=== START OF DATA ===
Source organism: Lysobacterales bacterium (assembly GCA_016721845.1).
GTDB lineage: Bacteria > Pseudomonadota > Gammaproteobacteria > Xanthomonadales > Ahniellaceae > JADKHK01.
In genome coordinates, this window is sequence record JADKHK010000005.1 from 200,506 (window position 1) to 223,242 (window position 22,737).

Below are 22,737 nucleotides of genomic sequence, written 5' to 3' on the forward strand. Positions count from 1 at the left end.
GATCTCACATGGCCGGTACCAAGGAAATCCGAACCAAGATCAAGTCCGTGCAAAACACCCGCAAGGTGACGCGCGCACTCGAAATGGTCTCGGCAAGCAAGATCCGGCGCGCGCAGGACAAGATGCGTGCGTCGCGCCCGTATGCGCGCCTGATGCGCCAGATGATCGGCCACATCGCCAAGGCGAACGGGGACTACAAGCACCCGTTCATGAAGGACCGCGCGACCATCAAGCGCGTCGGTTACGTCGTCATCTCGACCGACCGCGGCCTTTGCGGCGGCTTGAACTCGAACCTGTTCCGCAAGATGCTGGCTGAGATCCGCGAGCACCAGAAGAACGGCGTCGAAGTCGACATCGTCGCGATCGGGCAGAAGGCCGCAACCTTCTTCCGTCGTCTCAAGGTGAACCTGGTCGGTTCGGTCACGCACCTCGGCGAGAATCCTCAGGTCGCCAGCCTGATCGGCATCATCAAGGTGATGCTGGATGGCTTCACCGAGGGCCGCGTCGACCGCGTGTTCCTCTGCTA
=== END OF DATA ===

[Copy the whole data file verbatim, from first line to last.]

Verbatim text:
Source organism: Lysobacterales bacterium (assembly GCA_016721845.1).
GTDB lineage: Bacteria > Pseudomonadota > Gammaproteobacteria > Xanthomonadales > Ahniellaceae > JADKHK01.
In genome coordinates, this window is sequence record JADKHK010000005.1 from 200,506 (window position 1) to 223,242 (window position 22,737).

Below are 22,737 nucleotides of genomic sequence, written 5' to 3' on the forward strand. Positions count from 1 at the left end.
GATCTCACATGGCCGGTACCAAGGAAATCCGAACCAAGATCAAGTCCGTGCAAAACACCCGCAAGGTGACGCGCGCACTCGAAATGGTCTCGGCAAGCAAGATCCGGCGCGCGCAGGACAAGATGCGTGCGTCGCGCCCGTATGCGCGCCTGATGCGCCAGATGATCGGCCACATCGCCAAGGCGAACGGGGACTACAAGCACCCGTTCATGAAGGACCGCGCGACCATCAAGCGCGTCGGTTACGTCGTCATCTCGACCGACCGCGGCCTTTGCGGCGGCTTGAACTCGAACCTGTTCCGCAAGATGCTGGCTGAGATCCGCGAGCACCAGAAGAACGGCGTCGAAGTCGACATCGTCGCGATCGGGCAGAAGGCCGCAACCTTCTTCCGTCGTCTCAAGGTGAACCTGGTCGGTTCGGTCACGCACCTCGGCGAGAATCCTCAGGTCGCCAGCCTGATCGGCATCATCAAGGTGATGCTGGATGGCTTCACCGAGGGCCGCGTCGACCGCGTGTTCCTCTGCTA